Fatima Mehmood

Fatima, 30, is a PhD student at the University of Technology Sydney in Australia.

I come from a large family with four sisters and two brothers. My father was a shopkeeper, while my mother was a homemaker. There were no individuals with professional careers within my immediate and extended family. Despite not having the opportunity to receive education beyond school, my parents had aspirations for their children to receive higher education.

During my early years of education, I attended a government-funded school that lacked adequate infrastructure. As a result, students were often required to bring rugs from home to sit on while the classes were held in the open air. However, changes were eventually implemented and new facilities were constructed such as classrooms, washrooms, and water coolers. These improvements were made possible through the intervention of the CARE Foundation, which had adopted the school. Additionally, I enrolled in the CARE Foundation’s Access to English program, which afforded me the opportunity to improve my English language and communication skills.

Fatima Mahmood

As the first member of my family to pursue a course in science, I excelled academically and achieved great results in matric exams. Despite the high cost of tuition, I was able to secure a scholarship from the CARE Foundation, which enabled me to continue my education and complete my pre-engineering studies at Punjab College of Science, Lahore. I got excellent results in my pre-engineering exams and then received another scholarship from the CARE Foundation to pursue my degree in B.Sc. Civil Engineering at the University of Engineering and Technology Lahore. There, I was among the 18 female students out of a batch of 250; I ended up getting fourth position among them all. Following my graduation, I gained practical experience by working as a junior expert for the NESPAK Foundation for a year. I then made a career shift and joined the University of Engineering and Technology Lahore as a lecturer, where I taught undergraduate students for three and a half years.

Pursuing a dream of obtaining a PhD in civil engineering, despite the limited representation of women in the field, I was fortunate enough to secure a scholarship to study in Australia. Prior to this opportunity, the thought of studying abroad had never crossed my mind as I was unsure of getting approval from my father, who otherwise has been instrumental in supporting me throughout my educational endeavours. Nevertheless, with his support, I was able to pursue this opportunity and have since been fortunate enough to have the unwavering support of my husband as well.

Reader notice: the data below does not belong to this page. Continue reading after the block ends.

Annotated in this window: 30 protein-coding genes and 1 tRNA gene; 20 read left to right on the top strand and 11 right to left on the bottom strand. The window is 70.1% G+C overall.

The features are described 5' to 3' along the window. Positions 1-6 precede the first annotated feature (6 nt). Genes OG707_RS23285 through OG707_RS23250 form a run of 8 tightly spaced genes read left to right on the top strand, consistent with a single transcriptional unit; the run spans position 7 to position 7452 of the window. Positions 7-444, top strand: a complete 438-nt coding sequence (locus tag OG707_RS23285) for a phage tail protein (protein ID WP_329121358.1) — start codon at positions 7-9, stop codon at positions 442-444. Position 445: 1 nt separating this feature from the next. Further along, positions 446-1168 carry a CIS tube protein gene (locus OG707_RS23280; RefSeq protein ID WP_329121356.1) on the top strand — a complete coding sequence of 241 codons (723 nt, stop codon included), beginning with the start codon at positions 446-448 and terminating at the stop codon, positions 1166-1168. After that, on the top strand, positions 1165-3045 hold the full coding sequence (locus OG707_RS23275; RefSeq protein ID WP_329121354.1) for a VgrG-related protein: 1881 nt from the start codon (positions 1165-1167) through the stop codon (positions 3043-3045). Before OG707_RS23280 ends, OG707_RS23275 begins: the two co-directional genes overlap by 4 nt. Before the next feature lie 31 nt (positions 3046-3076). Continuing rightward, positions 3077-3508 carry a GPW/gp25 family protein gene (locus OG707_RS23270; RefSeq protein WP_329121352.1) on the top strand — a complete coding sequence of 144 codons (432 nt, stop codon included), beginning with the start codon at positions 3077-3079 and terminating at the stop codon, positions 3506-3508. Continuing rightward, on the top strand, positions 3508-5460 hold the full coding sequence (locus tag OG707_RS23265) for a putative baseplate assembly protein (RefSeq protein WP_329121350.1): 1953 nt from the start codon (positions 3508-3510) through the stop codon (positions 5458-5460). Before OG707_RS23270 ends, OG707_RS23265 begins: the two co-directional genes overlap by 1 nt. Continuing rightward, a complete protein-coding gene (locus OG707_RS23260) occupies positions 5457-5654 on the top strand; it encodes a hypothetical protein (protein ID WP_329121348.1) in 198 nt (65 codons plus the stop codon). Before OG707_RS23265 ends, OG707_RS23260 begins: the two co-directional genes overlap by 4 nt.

The negative attitudes and perceptions of my family and community served as a source of motivation for me to pursue higher education and prove myself. Despite my family’s financial and socio-economic limitations, I was determined to achieve my goals and prove those who doubted me wrong. Through hard work and perseverance, I have gained the respect and admiration of my family and community, who now look to me for guidance and support in their own educational endeavours.

In my current PhD research, I collaborate with industry partners in Australia to investigate the potential for utilizing waste rubber tires in railway sleepers to enhance the performance of rail tracks. This approach not only addresses the issue of environmental waste and landfilling, but also provides a potential solution for improving rail track performance. After recently becoming a parent, I plan to complete my PhD this year and ultimately aim to return to Pakistan to work at a university, where I hope to teach undergraduate and postgraduate students and contribute to the development of stronger connections between academia and industry. As an engineer, the ability to address real-world problems is a source of significant fulfilment for me.

As an individual who has overcome significant socio-economic obstacles, I take great pride in serving as a role model for young women. Through my personal experience, I am able to attest to the profound impact that organizations such as the CARE Foundation can have on individuals by providing access to education and resources. It is through the support of such organizations that I have been able to achieve my academic and professional goals. Without the CARE Foundation, I acknowledge that my own journey would have been vastly different and less successful.

Related Post

Nabeel
January 16, 2023

Our Success Stories

Our alumni are testament to the hard work and

Care Foundation
January 23, 2023

CARE Foundation’s Vision to Enrol One Million Children into School by 2025

Pakistan’s ground-breaking organisation The CARE Foundation has announced a